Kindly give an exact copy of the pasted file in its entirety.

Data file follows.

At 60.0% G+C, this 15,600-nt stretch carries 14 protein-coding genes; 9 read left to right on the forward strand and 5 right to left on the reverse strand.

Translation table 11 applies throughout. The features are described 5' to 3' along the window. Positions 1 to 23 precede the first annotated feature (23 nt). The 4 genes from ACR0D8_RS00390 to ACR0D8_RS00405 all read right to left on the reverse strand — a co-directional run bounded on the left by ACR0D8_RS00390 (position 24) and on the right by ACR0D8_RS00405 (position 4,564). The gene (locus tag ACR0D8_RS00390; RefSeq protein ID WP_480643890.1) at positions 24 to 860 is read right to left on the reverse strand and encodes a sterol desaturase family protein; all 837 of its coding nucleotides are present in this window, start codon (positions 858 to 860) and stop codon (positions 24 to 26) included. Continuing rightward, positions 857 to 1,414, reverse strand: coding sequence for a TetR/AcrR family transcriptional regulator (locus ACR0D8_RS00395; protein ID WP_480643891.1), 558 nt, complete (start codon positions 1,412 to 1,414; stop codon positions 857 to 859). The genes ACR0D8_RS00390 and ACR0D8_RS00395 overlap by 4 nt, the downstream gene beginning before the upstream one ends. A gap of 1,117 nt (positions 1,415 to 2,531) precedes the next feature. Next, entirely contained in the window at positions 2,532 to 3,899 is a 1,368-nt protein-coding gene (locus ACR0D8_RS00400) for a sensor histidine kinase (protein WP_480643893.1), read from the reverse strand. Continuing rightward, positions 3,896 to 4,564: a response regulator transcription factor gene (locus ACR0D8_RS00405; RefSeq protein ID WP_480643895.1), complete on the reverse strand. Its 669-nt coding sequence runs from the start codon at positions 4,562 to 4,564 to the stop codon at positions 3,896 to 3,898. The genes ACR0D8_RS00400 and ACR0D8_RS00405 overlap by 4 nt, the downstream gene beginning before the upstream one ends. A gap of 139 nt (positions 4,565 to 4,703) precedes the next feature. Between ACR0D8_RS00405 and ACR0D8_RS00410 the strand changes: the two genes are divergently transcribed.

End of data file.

At 60.0% G+C, this 15,600-nt stretch carries 14 protein-coding genes; 9 read left to right on the forward strand and 5 right to left on the reverse strand.

Translation table 11 applies throughout. The features are described 5' to 3' along the window. Positions 1 to 23 precede the first annotated feature (23 nt). The 4 genes from ACR0D8_RS00390 to ACR0D8_RS00405 all read right to left on the reverse strand — a co-directional run bounded on the left by ACR0D8_RS00390 (position 24) and on the right by ACR0D8_RS00405 (position 4,564). The gene (locus tag ACR0D8_RS00390; RefSeq protein ID WP_480643890.1) at positions 24 to 860 is read right to left on the reverse strand and encodes a sterol desaturase family protein; all 837 of its coding nucleotides are present in this window, start codon (positions 858 to 860) and stop codon (positions 24 to 26) included. Continuing rightward, positions 857 to 1,414, reverse strand: coding sequence for a TetR/AcrR family transcriptional regulator (locus ACR0D8_RS00395; protein ID WP_480643891.1), 558 nt, complete (start codon positions 1,412 to 1,414; stop codon positions 857 to 859). The genes ACR0D8_RS00390 and ACR0D8_RS00395 overlap by 4 nt, the downstream gene beginning before the upstream one ends. A gap of 1,117 nt (positions 1,415 to 2,531) precedes the next feature. Next, entirely contained in the window at positions 2,532 to 3,899 is a 1,368-nt protein-coding gene (locus ACR0D8_RS00400) for a sensor histidine kinase (protein WP_480643893.1), read from the reverse strand. Continuing rightward, positions 3,896 to 4,564: a response regulator transcription factor gene (locus ACR0D8_RS00405; RefSeq protein ID WP_480643895.1), complete on the reverse strand. Its 669-nt coding sequence runs from the start codon at positions 4,562 to 4,564 to the stop codon at positions 3,896 to 3,898. The genes ACR0D8_RS00400 and ACR0D8_RS00405 overlap by 4 nt, the downstream gene beginning before the upstream one ends. A gap of 139 nt (positions 4,565 to 4,703) precedes the next feature. Between ACR0D8_RS00405 and ACR0D8_RS00410 the strand changes: the two genes are divergently transcribed.